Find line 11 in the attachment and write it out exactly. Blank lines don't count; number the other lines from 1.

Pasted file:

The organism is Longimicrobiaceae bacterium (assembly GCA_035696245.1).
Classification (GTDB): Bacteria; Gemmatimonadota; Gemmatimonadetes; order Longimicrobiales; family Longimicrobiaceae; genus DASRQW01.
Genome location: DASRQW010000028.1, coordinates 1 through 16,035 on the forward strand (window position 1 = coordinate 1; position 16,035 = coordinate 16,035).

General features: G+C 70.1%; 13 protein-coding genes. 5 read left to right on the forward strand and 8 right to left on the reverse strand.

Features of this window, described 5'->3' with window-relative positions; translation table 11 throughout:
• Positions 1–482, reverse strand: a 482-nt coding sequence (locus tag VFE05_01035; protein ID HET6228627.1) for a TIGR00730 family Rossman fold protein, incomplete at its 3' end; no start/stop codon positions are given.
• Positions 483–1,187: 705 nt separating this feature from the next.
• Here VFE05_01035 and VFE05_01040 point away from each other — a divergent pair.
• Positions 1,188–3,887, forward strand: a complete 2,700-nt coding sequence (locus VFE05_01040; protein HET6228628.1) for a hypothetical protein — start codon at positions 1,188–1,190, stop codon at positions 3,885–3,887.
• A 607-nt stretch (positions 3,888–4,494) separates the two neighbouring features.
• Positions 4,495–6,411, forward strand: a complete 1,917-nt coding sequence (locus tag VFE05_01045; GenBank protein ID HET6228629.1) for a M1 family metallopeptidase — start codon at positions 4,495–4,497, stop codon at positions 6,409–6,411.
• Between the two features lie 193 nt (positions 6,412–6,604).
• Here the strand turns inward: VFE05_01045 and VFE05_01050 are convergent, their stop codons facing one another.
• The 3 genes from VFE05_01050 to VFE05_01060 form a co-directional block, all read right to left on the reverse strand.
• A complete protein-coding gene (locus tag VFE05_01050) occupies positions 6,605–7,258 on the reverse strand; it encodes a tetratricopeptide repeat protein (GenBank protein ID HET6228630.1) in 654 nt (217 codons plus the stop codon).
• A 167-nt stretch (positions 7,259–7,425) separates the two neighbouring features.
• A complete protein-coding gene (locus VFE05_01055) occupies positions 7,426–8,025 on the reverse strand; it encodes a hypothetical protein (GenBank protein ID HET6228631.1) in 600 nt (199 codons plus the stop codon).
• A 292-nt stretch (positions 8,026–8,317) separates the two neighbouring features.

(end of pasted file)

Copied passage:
• Positions 4,495–6,411, forward strand: a complete 1,917-nt coding sequence (locus tag VFE05_01045; GenBank protein ID HET6228629.1) for a M1 family metallopeptidase — start codon at positions 4,495–4,497, stop codon at positions 6,409–6,411.